Thursday, July 18, 2013
ST. ANTHONY'S SHRINE
ST. ANTHONY'S SHRINE - SAMPALOC, MANILA
St. Anthony is alive and well in the Philippines! With the feast of Anthony of Padua approaching on June 13, it’s a good time to recall my February visits to two Franciscan churches in metro Manila. Both churches honor St. Anthony as their patron saint, and both are popular shrines. As we shall see, St. Anthony, who holds the Christ child in his arms, draws many people to Christ.
The façade of St. Anthony Shrine in Sampaloc fronts a busy street with market stalls and street merchants. (Photo by Jack Wintz, O.F.M.)
The St. Anthony Shrine in Sampaloc is featured first, not only because it was built before the second one (Santuario de San Antonio in Forbes Park), but also because the historical roots of the Sampaloc Shrine stretch back to a very old and venerable statue of St. Anthony that once stood in la Iglesia de San Francisco (the Church of St. Francis). This huge church, built of stone in 1739, is directly linked with the very first church built (in 1578) of bamboo and nipa by Spanish Franciscan friars shortly after they arrived in the Philippines. This large stone edifice, like its humble predecessor, stood in Intramuros, the old walled city of Manila. The large church, named after St. Francis, attracted many Catholics because of its very popular St. Anthony devotions and because of Anthony’s highly revered statue there. This massive stone structure, like many others in Intramuros, was totally destroyed by bombings at the end of World War II.
This statue of St. Anthony behind the main altar is the famous statue found in the rubble after World War II bombing of Manila. (Photo by Jack Wintz, O.F.M.)
St. Anthony’s transfer to Sampaloc
In the eyes of some, it seemed miraculous that the statue of St. Anthony survived the bombings of 1945 and was found intact amidst the crumbled ruins of the church. The statue was taken for safe keeping to the Franciscan church in Santa Ana (featured in last month’s E-spirations), but was ultimately transferred to St. Anthony Shrine in Sampaloc. According to Father Cielo Almazon, O.F.M., present rector of the shrine, the old, venerable statue of St. Anthony thus came to be mounted on the wall behind the main altar of the Sampaloc shrine.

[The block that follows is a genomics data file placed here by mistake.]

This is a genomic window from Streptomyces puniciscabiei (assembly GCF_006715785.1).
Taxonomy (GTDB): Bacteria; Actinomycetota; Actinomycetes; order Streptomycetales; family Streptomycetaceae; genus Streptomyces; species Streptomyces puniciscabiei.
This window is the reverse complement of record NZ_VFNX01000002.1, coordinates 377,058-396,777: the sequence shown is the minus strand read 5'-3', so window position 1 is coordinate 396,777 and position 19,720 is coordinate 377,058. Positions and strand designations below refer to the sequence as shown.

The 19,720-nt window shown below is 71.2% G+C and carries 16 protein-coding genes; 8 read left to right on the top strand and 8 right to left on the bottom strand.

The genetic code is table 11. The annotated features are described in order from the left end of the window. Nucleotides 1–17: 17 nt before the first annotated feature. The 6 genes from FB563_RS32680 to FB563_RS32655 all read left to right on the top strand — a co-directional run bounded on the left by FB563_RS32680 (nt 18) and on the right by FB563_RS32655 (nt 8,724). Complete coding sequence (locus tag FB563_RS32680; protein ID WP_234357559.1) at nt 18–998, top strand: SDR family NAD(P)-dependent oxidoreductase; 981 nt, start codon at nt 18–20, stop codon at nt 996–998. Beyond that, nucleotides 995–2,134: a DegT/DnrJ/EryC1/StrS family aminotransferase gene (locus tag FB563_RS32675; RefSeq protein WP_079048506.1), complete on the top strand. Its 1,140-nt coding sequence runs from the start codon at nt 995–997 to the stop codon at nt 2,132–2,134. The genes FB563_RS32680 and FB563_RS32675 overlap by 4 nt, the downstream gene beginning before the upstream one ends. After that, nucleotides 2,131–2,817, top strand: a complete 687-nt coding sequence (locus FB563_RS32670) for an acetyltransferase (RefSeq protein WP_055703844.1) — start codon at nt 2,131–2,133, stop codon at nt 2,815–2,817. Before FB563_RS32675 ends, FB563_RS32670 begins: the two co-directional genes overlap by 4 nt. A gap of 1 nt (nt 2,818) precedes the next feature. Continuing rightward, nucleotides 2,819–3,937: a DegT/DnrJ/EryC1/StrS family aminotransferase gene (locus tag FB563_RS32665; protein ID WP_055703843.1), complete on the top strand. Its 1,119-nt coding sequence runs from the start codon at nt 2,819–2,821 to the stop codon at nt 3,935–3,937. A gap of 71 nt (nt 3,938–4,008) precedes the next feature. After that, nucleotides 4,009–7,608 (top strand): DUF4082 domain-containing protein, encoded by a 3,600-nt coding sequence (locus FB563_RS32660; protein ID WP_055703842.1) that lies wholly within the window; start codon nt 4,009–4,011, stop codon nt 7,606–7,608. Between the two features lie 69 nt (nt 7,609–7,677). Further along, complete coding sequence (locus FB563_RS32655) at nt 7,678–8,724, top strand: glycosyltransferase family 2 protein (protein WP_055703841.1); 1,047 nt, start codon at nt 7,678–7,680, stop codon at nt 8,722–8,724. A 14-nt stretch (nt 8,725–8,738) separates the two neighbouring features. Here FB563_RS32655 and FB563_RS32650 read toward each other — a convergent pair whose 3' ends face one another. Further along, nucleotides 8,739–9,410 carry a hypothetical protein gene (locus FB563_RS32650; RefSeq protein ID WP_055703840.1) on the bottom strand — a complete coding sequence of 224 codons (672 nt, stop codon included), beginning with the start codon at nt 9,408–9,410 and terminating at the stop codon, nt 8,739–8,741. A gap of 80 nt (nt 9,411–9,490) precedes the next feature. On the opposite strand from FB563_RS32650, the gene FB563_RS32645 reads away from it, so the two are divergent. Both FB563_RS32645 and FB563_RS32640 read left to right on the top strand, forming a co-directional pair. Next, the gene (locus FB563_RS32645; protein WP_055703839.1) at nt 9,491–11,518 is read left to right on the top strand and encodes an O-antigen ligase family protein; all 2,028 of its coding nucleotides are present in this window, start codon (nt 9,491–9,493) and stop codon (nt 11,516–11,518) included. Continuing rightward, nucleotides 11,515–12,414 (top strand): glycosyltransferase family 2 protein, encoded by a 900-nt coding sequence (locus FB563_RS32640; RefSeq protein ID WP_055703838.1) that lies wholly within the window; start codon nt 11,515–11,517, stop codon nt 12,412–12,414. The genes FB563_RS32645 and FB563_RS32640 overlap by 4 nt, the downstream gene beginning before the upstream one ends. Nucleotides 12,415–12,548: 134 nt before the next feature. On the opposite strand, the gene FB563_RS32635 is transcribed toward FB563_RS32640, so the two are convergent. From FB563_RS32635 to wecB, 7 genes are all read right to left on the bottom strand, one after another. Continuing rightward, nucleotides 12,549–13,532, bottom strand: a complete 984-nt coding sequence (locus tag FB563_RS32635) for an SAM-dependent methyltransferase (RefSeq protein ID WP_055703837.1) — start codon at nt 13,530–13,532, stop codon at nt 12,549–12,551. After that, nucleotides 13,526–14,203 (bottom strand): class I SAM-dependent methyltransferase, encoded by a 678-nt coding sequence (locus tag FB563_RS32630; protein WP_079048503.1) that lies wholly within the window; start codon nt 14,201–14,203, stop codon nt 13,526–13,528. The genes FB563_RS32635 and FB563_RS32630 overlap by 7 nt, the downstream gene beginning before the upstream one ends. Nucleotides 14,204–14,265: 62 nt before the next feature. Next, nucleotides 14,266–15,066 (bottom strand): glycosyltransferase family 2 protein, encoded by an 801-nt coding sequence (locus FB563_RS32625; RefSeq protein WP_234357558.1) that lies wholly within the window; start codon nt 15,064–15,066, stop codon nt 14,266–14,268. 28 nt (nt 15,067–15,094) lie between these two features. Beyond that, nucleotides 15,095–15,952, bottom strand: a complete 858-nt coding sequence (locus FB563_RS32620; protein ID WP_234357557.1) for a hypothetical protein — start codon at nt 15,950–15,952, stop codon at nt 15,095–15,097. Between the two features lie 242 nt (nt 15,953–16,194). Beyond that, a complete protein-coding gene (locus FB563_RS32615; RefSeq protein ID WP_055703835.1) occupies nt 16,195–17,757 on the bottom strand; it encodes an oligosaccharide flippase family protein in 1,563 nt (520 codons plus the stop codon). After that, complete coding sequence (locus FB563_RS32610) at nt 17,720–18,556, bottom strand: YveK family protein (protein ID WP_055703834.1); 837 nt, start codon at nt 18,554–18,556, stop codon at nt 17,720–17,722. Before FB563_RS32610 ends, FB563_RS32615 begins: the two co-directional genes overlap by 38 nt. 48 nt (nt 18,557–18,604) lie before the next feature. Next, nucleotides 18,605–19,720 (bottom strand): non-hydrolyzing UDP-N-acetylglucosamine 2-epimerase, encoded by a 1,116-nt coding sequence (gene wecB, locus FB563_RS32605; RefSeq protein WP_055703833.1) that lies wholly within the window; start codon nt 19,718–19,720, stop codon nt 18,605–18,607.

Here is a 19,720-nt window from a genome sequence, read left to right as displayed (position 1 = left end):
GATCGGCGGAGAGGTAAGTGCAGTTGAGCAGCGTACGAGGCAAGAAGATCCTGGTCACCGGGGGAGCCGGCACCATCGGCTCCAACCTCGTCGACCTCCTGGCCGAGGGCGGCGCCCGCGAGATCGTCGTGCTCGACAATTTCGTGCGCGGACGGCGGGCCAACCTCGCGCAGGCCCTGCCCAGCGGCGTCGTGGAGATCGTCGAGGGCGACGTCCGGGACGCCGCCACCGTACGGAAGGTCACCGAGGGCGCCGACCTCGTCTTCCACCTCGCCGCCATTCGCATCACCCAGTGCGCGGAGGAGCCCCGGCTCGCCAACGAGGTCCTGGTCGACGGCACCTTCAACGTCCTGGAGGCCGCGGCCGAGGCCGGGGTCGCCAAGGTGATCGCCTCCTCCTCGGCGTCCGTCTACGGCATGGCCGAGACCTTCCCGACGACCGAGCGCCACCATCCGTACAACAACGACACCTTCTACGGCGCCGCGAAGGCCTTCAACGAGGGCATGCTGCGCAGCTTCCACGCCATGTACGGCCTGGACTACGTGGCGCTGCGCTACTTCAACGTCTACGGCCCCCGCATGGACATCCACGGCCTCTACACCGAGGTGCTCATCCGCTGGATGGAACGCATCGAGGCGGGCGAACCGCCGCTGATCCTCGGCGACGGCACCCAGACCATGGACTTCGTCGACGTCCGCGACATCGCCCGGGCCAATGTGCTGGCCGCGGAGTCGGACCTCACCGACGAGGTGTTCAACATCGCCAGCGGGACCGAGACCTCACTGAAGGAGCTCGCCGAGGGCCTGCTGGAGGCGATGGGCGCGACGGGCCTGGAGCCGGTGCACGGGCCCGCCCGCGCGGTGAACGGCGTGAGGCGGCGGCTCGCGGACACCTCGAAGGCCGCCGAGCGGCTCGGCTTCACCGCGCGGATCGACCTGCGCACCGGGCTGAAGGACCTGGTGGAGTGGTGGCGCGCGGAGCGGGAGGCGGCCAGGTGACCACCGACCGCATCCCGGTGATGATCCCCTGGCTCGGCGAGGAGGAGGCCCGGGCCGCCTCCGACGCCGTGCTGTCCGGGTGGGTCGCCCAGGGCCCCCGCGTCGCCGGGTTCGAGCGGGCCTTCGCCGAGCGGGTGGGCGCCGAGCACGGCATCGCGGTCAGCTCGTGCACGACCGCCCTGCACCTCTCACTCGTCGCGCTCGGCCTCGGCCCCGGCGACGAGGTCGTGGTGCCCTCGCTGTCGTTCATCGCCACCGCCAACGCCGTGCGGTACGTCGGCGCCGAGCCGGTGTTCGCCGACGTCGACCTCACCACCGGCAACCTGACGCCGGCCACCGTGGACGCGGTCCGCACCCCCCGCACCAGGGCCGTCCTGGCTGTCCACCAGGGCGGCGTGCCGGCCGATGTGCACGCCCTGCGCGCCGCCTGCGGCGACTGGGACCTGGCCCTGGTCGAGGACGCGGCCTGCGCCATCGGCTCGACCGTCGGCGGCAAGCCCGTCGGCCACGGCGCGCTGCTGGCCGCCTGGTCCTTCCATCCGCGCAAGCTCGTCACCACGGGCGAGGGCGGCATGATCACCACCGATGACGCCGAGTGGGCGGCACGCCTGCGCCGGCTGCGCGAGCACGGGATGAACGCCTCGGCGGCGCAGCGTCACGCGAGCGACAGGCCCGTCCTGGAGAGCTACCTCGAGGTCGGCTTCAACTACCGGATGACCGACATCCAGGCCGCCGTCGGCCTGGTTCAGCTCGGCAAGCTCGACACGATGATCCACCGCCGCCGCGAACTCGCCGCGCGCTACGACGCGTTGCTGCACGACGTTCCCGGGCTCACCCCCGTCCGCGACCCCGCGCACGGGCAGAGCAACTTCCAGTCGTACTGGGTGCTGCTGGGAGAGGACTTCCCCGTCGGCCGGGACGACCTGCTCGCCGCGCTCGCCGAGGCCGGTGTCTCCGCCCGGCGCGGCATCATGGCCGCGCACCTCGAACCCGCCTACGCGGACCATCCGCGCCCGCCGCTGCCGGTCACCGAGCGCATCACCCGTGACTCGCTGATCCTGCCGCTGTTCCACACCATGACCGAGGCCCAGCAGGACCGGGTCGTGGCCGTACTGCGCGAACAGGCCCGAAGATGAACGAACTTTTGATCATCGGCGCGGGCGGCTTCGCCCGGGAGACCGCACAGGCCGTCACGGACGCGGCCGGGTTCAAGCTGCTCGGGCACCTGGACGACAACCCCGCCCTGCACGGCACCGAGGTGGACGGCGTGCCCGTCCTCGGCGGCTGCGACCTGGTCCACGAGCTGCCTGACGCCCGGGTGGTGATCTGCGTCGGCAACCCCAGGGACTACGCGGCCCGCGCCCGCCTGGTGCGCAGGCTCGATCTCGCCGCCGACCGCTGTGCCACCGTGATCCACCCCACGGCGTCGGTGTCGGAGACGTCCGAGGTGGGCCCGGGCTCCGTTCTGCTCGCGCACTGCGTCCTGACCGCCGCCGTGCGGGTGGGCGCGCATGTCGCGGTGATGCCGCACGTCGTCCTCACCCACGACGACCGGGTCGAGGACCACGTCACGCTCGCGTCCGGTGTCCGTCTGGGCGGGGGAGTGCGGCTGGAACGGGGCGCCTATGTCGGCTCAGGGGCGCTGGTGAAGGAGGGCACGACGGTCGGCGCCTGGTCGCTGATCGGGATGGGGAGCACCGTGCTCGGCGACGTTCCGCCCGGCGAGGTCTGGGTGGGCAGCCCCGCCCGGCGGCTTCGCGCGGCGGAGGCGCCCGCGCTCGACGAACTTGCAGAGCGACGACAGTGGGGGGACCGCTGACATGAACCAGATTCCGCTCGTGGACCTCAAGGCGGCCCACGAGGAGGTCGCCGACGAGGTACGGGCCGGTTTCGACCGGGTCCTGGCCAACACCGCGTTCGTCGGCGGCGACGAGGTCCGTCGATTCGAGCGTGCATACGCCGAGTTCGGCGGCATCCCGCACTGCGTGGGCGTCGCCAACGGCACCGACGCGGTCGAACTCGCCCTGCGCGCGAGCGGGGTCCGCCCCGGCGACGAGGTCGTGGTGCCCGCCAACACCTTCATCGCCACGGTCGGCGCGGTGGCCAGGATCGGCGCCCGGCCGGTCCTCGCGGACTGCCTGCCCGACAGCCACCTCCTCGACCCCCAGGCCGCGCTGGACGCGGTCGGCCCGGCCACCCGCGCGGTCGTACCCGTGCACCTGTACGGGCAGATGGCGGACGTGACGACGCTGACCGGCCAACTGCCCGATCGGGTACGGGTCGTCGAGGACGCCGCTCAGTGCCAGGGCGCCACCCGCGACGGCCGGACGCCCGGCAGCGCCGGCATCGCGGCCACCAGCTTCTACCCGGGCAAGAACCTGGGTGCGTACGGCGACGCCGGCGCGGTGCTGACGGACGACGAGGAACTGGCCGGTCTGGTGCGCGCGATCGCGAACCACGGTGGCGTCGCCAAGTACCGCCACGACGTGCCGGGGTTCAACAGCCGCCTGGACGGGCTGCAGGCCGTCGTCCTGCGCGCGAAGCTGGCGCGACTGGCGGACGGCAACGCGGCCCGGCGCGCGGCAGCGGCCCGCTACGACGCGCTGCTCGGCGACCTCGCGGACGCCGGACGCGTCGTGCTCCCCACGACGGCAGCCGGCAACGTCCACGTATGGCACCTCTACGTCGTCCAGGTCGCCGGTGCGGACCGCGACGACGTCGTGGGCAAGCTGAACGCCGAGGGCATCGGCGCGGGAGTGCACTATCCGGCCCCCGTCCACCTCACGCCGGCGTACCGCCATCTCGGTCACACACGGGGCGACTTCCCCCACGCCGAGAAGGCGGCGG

This is the interior of the Sampaloc shrine with statues of San Pedro Bautista and St. Anthony on left and main altar in the distance. (Photo by Jack Wintz, O.F.M.)
On February 12, Father Cielo graciously took me on a tour of the shrine and spoke of the amazing number of people that St. Anthony draws into that church each week. St. Anthony devotions are held each Tuesday. Father Cielo estimates that some 5,000 people (collectively) attend the 10 Masses on ordinary Tuesdays. The first Mass begins at 5:45 a.m. and the 10th at 7:30 p.m. During the solemn novena held on the 13 Tuesdays preceding the feast of Anthony, Father Cielo estimates that the number of people attending rises to 8,000 each of those Tuesdays, with as many as 200 people standing outside during these Masses. The Prayers to St. Anthony are said after the gospel/homily of the Mass. According to Father Cielo, “the popularity of St. Anthony helps draw the faithful to the celebration of the Eucharist, which is the center of Catholic prayer and worship.”
Father Cielo points out that the thousands who come to the shrine represent a wide range of people—poor and rich. “There are beggars and street vendors, as well as retired professionals, students and teachers. The shrine is surrounded by various schools and colleges,” he adds, “with a good number of people traveling to the shrine from remote places far beyond the metropolitan area.”